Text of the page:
Following his release after three years, Eisen started suing law firms that he claimed had wrongfully withheld his share of legal fees on various cases they had taken over from his firm.
One such law firm was Shapiro Uchman Myers. One might have thought that someone such as Eisen, coming along so late in the day, trying to extract fees from a respectable outfit, would be given short shrift.
Shapiro Uchman Myers asked for his claims to be summarily dismissed for delay and so on, but in June 2007 New York Supreme Court Justice Marylin G. Diamond refused.
The dragon Jacobs (pic) referred to is huge. Eisen’s claim against Shapiro Uchman involved only a little bit of it: lawyers’ liens.
Lawyers and judges, both here and in the US, have advantaged lawyer creditors over other sorts of creditors, by creating (through case law) “fruits of the action” liens (which purists say are not true liens at all, but “equitable rights”) and “possessory liens”. Eisen was demonstrating the power of lawyer liens.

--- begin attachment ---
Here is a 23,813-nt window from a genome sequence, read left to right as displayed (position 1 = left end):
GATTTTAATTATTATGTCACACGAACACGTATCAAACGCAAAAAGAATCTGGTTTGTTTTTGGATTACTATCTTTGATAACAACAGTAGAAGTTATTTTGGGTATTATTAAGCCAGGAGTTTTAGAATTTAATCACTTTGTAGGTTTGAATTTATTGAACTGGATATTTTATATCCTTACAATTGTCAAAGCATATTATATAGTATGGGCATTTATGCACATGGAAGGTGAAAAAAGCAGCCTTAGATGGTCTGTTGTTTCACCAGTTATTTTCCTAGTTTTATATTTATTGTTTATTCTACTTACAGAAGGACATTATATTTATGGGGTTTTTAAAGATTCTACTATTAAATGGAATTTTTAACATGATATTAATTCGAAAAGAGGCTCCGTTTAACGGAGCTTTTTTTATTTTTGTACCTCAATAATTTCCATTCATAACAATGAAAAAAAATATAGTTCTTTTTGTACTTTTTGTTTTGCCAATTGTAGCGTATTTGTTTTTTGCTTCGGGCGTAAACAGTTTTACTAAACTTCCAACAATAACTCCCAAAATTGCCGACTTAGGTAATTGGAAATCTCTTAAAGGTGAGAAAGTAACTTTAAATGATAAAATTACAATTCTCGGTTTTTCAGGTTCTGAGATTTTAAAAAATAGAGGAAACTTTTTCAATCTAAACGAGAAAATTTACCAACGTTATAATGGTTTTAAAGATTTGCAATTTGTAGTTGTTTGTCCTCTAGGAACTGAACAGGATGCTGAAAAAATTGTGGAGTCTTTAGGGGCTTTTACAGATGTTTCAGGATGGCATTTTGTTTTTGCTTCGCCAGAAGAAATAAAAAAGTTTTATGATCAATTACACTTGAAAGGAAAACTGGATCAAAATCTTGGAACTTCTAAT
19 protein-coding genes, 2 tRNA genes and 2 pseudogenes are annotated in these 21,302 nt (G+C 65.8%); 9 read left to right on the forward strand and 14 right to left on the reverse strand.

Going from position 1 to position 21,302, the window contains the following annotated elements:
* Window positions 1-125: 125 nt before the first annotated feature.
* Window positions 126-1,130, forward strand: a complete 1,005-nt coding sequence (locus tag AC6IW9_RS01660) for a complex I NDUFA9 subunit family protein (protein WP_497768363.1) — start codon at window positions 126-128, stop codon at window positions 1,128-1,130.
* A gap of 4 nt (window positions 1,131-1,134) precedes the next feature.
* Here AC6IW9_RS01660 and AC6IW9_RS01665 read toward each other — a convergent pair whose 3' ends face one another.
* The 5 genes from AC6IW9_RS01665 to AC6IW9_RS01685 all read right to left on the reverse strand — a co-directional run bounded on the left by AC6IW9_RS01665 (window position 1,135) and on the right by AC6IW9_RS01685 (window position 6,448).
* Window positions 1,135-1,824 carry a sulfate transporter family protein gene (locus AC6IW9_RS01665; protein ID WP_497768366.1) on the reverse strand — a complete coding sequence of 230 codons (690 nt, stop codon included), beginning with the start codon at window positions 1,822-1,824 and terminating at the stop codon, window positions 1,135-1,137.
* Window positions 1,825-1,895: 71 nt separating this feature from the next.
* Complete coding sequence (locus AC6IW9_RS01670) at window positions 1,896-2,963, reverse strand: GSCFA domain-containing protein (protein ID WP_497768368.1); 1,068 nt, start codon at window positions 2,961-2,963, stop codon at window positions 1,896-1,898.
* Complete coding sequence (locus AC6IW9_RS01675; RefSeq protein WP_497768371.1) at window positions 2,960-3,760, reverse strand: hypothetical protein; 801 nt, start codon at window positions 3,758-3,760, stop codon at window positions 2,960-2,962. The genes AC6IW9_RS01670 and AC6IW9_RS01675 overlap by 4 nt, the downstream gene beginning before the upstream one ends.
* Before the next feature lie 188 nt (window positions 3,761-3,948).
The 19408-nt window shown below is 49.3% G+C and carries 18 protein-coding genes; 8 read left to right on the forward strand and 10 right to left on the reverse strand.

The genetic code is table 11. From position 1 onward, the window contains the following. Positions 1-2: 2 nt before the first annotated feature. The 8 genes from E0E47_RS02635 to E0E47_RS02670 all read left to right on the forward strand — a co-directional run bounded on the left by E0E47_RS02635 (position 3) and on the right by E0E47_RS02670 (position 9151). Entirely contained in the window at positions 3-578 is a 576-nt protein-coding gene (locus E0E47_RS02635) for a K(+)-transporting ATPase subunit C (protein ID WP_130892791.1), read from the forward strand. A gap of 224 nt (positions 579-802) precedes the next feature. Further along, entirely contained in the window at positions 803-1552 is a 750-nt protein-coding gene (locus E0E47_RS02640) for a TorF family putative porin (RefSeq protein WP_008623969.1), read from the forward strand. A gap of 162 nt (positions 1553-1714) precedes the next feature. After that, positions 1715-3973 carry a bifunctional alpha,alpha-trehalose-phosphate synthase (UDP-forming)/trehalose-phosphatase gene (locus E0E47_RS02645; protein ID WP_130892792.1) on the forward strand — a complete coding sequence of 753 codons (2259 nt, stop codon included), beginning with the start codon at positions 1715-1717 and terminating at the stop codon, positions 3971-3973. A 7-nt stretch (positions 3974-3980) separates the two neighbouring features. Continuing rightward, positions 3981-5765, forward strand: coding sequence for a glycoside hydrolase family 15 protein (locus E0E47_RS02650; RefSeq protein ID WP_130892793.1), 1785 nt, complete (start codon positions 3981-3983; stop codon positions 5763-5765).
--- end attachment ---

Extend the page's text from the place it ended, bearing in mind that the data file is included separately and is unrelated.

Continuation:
The concept of a lien is not unique to lawyering. Anyone who does work on something can often keep hold of it until they are paid, although the lawyer’s version of that sort of lien (a possessory lien) enables lawyers to do work on one thing but to keep hold of other stuff they haven’t done work on, as well.
Halsbury, that fount of legal wisdom, says that it extends to …
“all costs due to the solicitor and is not limited to the costs incurred in relation to the particular documents in question or upon the particular instructions in consequence of which the property came into the solicitor’s possession”.
In 2003 the Queensland Court of Appeal said that: